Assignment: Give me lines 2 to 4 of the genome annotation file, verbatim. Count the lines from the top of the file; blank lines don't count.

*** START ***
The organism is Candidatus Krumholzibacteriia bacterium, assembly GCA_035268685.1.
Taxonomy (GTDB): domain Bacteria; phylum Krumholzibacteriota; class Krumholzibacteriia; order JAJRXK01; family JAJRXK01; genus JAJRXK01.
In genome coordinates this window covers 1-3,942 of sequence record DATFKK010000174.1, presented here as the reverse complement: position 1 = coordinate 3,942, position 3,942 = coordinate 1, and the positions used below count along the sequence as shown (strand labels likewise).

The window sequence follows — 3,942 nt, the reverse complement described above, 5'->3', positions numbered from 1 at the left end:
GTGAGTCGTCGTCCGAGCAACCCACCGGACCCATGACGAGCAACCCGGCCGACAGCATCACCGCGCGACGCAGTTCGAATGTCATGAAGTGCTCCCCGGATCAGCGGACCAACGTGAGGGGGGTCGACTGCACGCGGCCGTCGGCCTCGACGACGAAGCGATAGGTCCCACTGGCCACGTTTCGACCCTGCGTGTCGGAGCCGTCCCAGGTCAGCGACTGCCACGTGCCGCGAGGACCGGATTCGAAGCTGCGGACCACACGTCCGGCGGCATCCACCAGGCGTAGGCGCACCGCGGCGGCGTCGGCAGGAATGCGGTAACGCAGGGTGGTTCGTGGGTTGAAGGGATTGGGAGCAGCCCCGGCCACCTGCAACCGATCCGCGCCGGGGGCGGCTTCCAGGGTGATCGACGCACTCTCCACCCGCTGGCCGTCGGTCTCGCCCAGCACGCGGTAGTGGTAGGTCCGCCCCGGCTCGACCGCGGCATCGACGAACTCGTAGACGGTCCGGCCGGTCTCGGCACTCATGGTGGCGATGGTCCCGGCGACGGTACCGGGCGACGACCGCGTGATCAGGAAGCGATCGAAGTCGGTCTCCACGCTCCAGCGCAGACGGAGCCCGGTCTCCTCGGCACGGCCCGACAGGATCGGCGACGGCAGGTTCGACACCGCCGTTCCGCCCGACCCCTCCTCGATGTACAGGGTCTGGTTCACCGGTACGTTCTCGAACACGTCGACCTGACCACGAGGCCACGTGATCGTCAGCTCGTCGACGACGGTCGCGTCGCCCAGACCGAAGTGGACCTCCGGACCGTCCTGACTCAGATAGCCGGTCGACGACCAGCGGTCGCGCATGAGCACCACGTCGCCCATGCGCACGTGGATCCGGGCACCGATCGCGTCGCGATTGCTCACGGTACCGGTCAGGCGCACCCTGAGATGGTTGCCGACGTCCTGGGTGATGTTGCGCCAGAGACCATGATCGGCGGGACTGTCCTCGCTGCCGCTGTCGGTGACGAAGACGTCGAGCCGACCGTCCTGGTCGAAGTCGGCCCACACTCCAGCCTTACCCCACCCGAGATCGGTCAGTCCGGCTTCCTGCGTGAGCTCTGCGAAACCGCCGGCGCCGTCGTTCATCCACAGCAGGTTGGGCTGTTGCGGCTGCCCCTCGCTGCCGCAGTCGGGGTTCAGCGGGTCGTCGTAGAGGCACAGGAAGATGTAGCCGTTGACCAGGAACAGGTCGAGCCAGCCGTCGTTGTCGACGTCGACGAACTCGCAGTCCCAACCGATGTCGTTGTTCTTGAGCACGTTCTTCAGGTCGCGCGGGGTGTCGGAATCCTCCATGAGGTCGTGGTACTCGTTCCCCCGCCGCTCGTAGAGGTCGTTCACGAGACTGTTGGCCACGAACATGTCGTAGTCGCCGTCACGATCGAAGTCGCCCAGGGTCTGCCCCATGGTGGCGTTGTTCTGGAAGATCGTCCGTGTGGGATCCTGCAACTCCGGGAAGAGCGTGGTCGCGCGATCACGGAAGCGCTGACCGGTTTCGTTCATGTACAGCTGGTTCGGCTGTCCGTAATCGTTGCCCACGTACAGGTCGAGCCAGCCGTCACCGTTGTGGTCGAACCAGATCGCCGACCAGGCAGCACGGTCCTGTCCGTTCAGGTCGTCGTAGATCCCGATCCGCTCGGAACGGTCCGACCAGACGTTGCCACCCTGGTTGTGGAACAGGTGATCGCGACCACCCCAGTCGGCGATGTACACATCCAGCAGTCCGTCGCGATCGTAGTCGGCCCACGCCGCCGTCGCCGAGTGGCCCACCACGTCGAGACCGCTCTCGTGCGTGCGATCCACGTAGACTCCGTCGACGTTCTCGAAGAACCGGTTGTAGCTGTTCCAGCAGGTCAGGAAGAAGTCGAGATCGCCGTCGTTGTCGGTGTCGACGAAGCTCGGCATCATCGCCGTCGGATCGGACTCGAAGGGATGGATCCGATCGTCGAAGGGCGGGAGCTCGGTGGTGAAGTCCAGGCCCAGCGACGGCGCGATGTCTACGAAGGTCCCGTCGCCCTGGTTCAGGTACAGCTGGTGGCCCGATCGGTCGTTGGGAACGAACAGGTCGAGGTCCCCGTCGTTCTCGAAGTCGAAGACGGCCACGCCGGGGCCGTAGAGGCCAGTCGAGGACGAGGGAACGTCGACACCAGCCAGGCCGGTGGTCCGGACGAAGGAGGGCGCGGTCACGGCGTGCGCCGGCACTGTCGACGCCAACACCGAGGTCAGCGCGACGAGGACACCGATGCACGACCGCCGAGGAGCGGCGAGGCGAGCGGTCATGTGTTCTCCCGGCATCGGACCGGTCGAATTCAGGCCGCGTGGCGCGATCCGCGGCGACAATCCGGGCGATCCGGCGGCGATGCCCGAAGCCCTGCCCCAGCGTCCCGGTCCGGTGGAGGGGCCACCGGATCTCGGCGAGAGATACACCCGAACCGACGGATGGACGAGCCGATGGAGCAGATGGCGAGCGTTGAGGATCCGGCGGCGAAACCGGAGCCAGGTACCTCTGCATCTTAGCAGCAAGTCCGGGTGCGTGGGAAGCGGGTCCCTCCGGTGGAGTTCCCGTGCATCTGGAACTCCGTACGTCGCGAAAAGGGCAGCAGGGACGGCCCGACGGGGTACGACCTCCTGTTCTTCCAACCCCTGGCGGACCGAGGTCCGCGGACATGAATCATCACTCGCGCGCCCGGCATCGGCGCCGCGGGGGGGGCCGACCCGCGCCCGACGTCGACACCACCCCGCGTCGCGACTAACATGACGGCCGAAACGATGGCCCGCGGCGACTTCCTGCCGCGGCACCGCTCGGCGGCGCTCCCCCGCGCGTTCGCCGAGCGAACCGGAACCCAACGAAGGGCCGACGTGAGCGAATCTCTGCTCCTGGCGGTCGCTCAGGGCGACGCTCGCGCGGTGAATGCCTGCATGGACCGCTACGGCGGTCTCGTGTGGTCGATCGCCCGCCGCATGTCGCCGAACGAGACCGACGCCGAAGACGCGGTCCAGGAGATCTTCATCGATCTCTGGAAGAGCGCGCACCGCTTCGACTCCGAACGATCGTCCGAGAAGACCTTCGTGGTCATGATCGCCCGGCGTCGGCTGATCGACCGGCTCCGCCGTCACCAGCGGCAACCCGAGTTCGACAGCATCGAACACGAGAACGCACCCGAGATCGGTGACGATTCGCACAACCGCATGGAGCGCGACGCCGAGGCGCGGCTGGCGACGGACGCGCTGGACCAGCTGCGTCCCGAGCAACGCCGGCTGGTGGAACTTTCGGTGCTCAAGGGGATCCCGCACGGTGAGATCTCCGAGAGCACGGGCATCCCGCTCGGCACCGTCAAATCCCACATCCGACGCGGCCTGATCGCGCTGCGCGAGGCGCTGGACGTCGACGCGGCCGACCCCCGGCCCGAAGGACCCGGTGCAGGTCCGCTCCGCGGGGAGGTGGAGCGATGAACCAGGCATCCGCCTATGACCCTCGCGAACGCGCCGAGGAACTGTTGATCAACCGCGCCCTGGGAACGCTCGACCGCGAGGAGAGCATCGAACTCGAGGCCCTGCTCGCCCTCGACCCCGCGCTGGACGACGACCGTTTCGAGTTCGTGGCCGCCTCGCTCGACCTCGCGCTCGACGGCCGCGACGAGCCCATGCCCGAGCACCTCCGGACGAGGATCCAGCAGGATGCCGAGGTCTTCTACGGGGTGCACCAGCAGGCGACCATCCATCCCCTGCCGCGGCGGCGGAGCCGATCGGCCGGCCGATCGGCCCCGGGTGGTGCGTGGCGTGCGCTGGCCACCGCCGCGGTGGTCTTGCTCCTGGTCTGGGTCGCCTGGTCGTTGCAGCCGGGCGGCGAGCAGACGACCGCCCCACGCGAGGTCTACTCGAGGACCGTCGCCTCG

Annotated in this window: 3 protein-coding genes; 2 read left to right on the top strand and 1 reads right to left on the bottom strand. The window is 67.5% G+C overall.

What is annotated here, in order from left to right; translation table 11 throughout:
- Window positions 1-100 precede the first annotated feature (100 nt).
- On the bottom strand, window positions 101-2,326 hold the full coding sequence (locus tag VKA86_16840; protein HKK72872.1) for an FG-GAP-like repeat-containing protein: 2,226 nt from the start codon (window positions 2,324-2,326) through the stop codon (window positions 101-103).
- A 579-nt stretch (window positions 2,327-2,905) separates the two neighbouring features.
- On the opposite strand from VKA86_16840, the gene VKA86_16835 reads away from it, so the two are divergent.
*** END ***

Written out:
Taxonomy (GTDB): domain Bacteria; phylum Krumholzibacteriota; class Krumholzibacteriia; order JAJRXK01; family JAJRXK01; genus JAJRXK01.
In genome coordinates this window covers 1-3,942 of sequence record DATFKK010000174.1, presented here as the reverse complement: position 1 = coordinate 3,942, position 3,942 = coordinate 1, and the positions used below count along the sequence as shown (strand labels likewise).

The window sequence follows — 3,942 nt, the reverse complement described above, 5'->3', positions numbered from 1 at the left end: